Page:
A sump pump can be one of the most important pieces of equipment for foundation drainage systems, but there’s a good chance you’ve never considered how well it’s working to protect your home. Why would your home need a sump pump, and how can you test how well it’s working?
What Is A Sump Pump?
A sump pump sits at the lowest point of your house and will pump out any water that accumulates around or below the foundation. You’ll usually find it in the basement, with the foundation built in ways that direct water towards it. The pump also uses centrifugal force to create a low-pressure environment to suck water in and force it out through a pipe that dumps it away from your home.
Sump pumps kick in when the water level gets to a certain height; some activate using a pressure sensor, others will trigger using a flotation activator. However it works, most models have a check valve that stops water from trickling back through the outlet pipe, keeping the water funnelled away from the pump.
Why Do I Need A Sump Pump?
Sump pumps are necessary parts of a drain system, whether or not your house is prone to high water levels. While alleviating water accumulation, sump pumps also protect against sewage backups and lower the humidity levels in your basement; if left untreated, the problems can cause damage due to mould or excess dampness.
Even if you live in an area without flooding dangers, there’s always a chance your home could see excessive moisture levels around and under the foundation. If you don’t have a system ready to handle high levels of snowmelt or rain, you could see flooding and a lot of damage to your basement.
Of course, if flooding is an issue where you are, your home will absolutely need a sump pump– and you’ll need to make sure it’s in working order. Here’s how!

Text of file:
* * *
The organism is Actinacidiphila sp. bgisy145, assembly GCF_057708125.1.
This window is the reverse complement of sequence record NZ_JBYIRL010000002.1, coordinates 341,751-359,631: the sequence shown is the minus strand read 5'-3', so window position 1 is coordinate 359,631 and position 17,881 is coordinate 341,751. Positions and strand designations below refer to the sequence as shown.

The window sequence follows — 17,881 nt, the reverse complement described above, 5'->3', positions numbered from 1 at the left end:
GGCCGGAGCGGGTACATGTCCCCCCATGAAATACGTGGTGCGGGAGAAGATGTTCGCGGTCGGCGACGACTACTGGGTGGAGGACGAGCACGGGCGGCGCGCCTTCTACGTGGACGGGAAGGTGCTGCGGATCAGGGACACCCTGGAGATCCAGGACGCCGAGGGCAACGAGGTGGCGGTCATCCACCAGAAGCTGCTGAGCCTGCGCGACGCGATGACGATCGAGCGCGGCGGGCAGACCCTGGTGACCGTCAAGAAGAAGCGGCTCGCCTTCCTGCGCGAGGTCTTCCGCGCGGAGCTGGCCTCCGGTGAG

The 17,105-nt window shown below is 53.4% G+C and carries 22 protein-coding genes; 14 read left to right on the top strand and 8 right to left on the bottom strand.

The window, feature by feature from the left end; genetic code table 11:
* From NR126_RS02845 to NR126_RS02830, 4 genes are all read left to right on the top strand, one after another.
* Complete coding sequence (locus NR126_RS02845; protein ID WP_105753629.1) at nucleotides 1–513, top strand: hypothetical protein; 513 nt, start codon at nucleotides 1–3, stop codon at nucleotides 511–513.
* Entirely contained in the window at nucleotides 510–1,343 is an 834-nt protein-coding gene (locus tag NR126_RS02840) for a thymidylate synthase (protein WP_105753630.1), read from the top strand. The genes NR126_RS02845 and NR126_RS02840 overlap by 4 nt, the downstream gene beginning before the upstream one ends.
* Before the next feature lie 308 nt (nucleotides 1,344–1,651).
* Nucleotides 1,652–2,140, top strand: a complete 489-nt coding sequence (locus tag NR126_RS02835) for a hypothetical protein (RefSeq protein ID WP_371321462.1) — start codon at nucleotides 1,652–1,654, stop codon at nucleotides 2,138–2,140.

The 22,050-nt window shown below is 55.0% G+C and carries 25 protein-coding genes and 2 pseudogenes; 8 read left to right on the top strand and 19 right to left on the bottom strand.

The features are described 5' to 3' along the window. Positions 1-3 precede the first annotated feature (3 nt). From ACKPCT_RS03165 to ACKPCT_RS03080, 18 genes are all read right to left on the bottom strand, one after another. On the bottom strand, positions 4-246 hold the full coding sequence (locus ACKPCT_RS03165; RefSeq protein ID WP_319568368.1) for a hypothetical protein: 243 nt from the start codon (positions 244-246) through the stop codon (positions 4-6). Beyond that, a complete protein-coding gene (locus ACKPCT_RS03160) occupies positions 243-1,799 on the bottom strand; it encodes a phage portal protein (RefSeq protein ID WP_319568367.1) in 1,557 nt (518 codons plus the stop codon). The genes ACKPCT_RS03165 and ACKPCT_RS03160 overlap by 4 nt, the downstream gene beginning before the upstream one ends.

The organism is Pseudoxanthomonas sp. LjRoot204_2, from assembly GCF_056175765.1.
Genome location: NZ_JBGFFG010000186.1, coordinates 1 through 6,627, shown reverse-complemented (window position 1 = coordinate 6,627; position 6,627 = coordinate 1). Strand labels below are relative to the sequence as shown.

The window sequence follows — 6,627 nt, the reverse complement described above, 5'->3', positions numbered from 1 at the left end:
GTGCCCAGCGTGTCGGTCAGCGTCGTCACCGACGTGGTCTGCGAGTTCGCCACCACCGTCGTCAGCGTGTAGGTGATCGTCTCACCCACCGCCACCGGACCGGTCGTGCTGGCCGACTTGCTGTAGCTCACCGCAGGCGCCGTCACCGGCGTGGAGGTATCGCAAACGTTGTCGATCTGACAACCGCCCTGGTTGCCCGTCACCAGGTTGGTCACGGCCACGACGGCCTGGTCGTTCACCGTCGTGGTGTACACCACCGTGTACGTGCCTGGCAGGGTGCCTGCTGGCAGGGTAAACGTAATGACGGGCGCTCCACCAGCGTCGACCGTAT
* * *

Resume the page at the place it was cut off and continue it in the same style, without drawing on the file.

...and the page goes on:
How Do I Test My Sump Pump?
Start by locating the exit pipe, where the water drains out from the pump; it should be clear of any dirt, debris, and anything that could obstruct the flow. The pipe should also direct the water away from the home’s foundation.
Next, examine the electrical cords that keep the sump pump running. Many sump pumps have cords that plug into the back of a plug that powers the float. Test it by unplugging both cables, then plugging only the pump cord into the outlet. If you hear a humming sound when turning on the pump, the pump works. Plug the two back in as you found them (usually with the float cord first and the pump cord into the back of the float plug).
If your sump pump only has one cord, pour 20 litres of water into the pit slowly, letting the float rise. When it gets to a certain point, the pump should kick on, pumping the water out. Once the water has removed all the water, the pump should turn itself off.
If the testing of your sump pump shows that it doesn’t work, have a professional come and look at it immediately. Sump pumps should be checked twice a year, before the spring and fall seasons. If your home doesn’t have a sump pump at all, ask Ashworth Drainage for help!